The following definition of a humanist was given by Andrew Copson

As a humanist I try:

• To be rational, looking to science in an attempt to understand the universe

• To be ethical, acting in a way that puts human welfare at the centre of morality

• To recognise the dignity of every individual and treat them with respect

• To find meaning and fulfilment in this one life and help others to do the same

As a Christian, I'm not sure that I would disagree with any of those statements, and I suspect are all fully compatible with all Chalcedonian Christian doctrines and practice.

Even the last point, which is probably the most controversial, is, to my mind, fully biblical. When Jesus says, "I come that you might have life, and have it more abundantly," it seems really, really close to this. (Admittedly, the implication of "this one life" is, I am guessing the rejection of an afterlife, but that is something I could be reading into it.)

In fact, my initial reaction is to argue that standard Christian practice should embrace all four of these points. Of course, in fronting that, I want proof.

The question is this - Would a Christian own all four of these points, and if so, why. If not, why not?

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    Christianity doesn't put "human welfare at the center of morality," but instead puts God at the center of morality. In some pragmatic sense, those may be indistinguishable in many cases, as Christianity believes God has a great concern for human welfare.
    – Flimzy
    Feb 19, 2012 at 5:20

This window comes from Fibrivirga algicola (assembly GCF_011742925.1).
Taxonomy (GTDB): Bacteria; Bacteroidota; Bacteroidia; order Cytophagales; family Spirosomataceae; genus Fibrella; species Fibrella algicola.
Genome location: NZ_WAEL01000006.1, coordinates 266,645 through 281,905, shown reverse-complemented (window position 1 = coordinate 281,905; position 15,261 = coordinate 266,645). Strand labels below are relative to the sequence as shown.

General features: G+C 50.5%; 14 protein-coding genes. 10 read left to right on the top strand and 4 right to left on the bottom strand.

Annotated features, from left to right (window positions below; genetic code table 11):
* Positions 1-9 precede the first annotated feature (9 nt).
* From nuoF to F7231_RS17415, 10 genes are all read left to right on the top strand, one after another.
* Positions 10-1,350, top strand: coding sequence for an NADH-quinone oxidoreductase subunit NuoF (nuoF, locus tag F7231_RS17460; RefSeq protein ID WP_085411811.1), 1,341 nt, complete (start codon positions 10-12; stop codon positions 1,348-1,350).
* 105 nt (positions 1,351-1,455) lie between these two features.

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    Where I think this list most clearly falls short of Christianity is in the last bullet point. It states a goal of "find[ing] meaning and fulfillment", but (perhaps intentionally) doesn't talk about where meaning or fulfillment come from. Christianity is all about where this meaning and fulfillment come from. That doesn't mean this list is "incompatible" with Christianity, but it is at least an important distinguishing factor, IMO.
    – Flimzy
    Feb 19, 2012 at 5:32
  • I think I found where the list came from (and I believe I mentioned that it was Andrew Copson's list): guardian.co.uk/commentisfree/belief/2012/feb/02/… Maybe you would identify even more with the first card? Feb 19, 2012 at 9:56
  • Actually, I like this one from the comments: "The Free Presbyterian card would be: You are damned, So am I, but I know it." Feb 19, 2012 at 10:00
  • @Flimzy Theistic Christianity believes that God has a great concern for human welfare, yes. Non-theistic Christianity has no such belief since, well, it's not theistic (that's not to say that non-theistic Christianity does not itself have a great concern for human welfare, of course; just that a god plays no part in it).
    – Steely Dan
    Feb 19, 2012 at 20:13

3 Answers 3


I think the incompatibility between the two philosophies is obvious from their names:

  • Human-ism
  • Christ-ianity

Each tells us right in its name the value it considers most central and important.

However, looking at the list, I think there is enough common ground for someone to be a Christian Humanist (just as some claim to be Christian Pacifists or Christian Hedonists). A Christian would insist that Christ is central and of ultimate importance, but still hold the Humanist values with minor modifications:

As a Christian humanist I try:

  • To be rational, looking to science in an attempt to understand the universe
  • To be ethical, acting in a way that puts human welfare second only to loving God